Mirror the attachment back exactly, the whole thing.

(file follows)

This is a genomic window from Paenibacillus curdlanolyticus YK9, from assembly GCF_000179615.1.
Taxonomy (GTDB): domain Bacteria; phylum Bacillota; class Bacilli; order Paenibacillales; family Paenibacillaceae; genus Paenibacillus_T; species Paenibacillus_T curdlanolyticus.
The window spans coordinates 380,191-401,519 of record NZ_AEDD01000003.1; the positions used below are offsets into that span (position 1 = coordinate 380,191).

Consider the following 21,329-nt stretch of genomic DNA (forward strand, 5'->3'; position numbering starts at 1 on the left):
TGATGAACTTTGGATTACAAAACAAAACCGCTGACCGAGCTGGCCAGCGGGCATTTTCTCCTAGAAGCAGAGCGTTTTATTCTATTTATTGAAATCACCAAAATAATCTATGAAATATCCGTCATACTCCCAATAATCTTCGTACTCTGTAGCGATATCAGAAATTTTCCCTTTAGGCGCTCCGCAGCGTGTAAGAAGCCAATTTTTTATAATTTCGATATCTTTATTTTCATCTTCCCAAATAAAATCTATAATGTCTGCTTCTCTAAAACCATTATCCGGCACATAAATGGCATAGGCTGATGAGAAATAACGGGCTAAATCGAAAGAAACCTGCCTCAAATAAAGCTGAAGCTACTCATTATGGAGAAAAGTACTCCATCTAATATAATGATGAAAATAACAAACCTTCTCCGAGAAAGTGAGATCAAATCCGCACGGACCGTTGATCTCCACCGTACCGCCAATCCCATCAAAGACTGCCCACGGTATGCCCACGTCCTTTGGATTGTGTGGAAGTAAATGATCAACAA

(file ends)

This is a genomic window from Paenibacillus curdlanolyticus YK9, from assembly GCF_000179615.1.
Taxonomy (GTDB): domain Bacteria; phylum Bacillota; class Bacilli; order Paenibacillales; family Paenibacillaceae; genus Paenibacillus_T; species Paenibacillus_T curdlanolyticus.
The window spans coordinates 380,191-401,519 of record NZ_AEDD01000003.1; the positions used below are offsets into that span (position 1 = coordinate 380,191).

Consider the following 21,329-nt stretch of genomic DNA (forward strand, 5'->3'; position numbering starts at 1 on the left):
TGATGAACTTTGGATTACAAAACAAAACCGCTGACCGAGCTGGCCAGCGGGCATTTTCTCCTAGAAGCAGAGCGTTTTATTCTATTTATTGAAATCACCAAAATAATCTATGAAATATCCGTCATACTCCCAATAATCTTCGTACTCTGTAGCGATATCAGAAATTTTCCCTTTAGGCGCTCCGCAGCGTGTAAGAAGCCAATTTTTTATAATTTCGATATCTTTATTTTCATCTTCCCAAATAAAATCTATAATGTCTGCTTCTCTAAAACCATTATCCGGCACATAAATGGCATAGGCTGATGAGAAATAACGGGCTAAATCGAAAGAAACCTGCCTCAAATAAAGCTGAAGCTACTCATTATGGAGAAAAGTACTCCATCTAATATAATGATGAAAATAACAAACCTTCTCCGAGAAAGTGAGATCAAATCCGCACGGACCGTTGATCTCCACCGTACCGCCAATCCCATCAAAGACTGCCCACGGTATGCCCACGTCCTTTGGATTGTGTGGAAGTAAATGATCAACAA